New Mexico’s former Deputy Secretary of State John Blair is declaring his candidacy for the 3rd Congressional District race Monday, saying his prior work for prominent state officials and in the Obama administration separates him from the the pack.
The 45-year-old Santa Fe resident, who stepped down from his previous role last month, said he decided to enter the race for the U.S. House of Representatives after seeing what he called “the utter dysfunction going on in Washington.”
“There are urgent crises on a variety of fronts,” Blair, a Democrat, told The New Mexican on Sunday. “We need some leadership and we need some action in Washington right now. I feel compelled to step in and that I’m the best candidate to try and get that done.”
Blair enters a crowded Democratic primary that already had nine candidates, including former CIA agent and author Valerie Plame of Santa Fe, First Judicial District Attorney Marco Serna and Santa Fe lawyer Teresa Leger Fernandez.
The winner will succeed U.S. Rep Ben Ray Luján, D-N.M., who is vacating the seat to run for the U.S. Senate.
As of Sunday, no Republican candidates were registered to run in the 3rd District, according to the Federal Election Commission. But the New Mexico’s Republican Party said three or four people have made contact with the party regarding their intent to declare.
When asked what distinguishes him from other candidates, Blair said he has “been able to see firsthand what happens when you put progressive ideas into action.”
He pointed to his experience as director of intergovernmental affairs for the U.S. Department of Interior, when he worked with the Obama administration to set limits on carbon dioxide emissions at power plants and to designate new national monuments.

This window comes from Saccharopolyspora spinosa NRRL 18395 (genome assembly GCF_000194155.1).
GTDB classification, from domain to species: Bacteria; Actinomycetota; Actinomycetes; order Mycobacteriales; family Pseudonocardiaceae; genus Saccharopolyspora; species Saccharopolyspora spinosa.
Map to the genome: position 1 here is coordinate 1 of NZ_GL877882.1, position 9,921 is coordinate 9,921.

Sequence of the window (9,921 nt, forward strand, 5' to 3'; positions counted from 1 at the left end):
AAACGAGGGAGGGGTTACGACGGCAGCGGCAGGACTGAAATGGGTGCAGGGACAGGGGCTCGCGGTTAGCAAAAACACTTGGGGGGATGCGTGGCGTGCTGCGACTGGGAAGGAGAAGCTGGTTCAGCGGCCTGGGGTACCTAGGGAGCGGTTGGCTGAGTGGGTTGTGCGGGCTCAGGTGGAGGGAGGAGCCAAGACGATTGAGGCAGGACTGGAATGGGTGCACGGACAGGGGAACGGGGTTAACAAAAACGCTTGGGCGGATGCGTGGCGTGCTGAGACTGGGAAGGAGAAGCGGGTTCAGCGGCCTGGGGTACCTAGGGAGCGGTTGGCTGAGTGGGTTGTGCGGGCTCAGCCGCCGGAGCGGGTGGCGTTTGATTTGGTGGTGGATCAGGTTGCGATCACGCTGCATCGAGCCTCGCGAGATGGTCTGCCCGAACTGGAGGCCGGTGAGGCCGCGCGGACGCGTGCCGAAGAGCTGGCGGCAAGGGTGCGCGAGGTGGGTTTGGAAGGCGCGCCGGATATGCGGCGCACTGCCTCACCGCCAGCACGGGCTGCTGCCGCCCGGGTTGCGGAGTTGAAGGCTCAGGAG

Blair pointed out he also worked for then-U.S. Rep. Martin Heinrich when the Affordable Care Act, often called “Obamacare,” was passed and most recently pushed for same-day voter registration under New Mexico Secretary of State Maggie Toulouse Oliver.
“I feel like I’ve been working my whole life to fight on behalf of New Mexicans and this seemed like the next extension of that experience,” said Blair, who has a law degree from the University of New Mexico.
Blair said he aimed to focus on issues such as gun violence, affordable health care and climate change.
“We’re going to do all we can to speak with as many New Mexicans as we can about the progressive strategy that I want to put forward,” he said. “I will be traveling the district and listening to voters to hear what they care about.”
The candidate, who was born in Albuquerque but grew up in Santa Fe, said he likely will be well-known in Santa Fe, where he went to De Vargas Middle School and Santa Fe High. His first job was playing bugle at The Downs at Santa Fe.
Blair, who has been married to his husband Billy Black for five years, said being openly gay also distinguished him from other candidates and said he would work to promote increased LGBTQ rights in Congress.
“We’ve never had a gay member of Congress or senator from New Mexico,” he said.
Blair said he would draw on his experience working to beef up election security in New Mexico as deputy secretary of state to further work to prevent interference in future elections as a congressman.
“I’ve been able to see first-hand the great urgency in protecting our elections and our democracy,” said Blair, who was deputy secretary of state since December 2016.
Blair was political director of the Obama campaign in New Mexico in 2008. He also unsuccessfully ran in the primary election for a state Senate seat in 2008.
Meanwhile, Rob Apodaca announced last Thursday that he was dropping out of the 3rd District race. Other announced candidates for the Democratic primary include Kyle Tisdel, a Taos attorney with the Western Environmental Law Center; Sandoval County Treasurer Laura M. Montoya; state Rep. Joseph Sanchez of Alcalde; former Navajo Nation presidential candidate Dineh Benally; Gavin Kaiser of Santa Cruz and Cameron Alton Chick Sr. of Rio Rancho.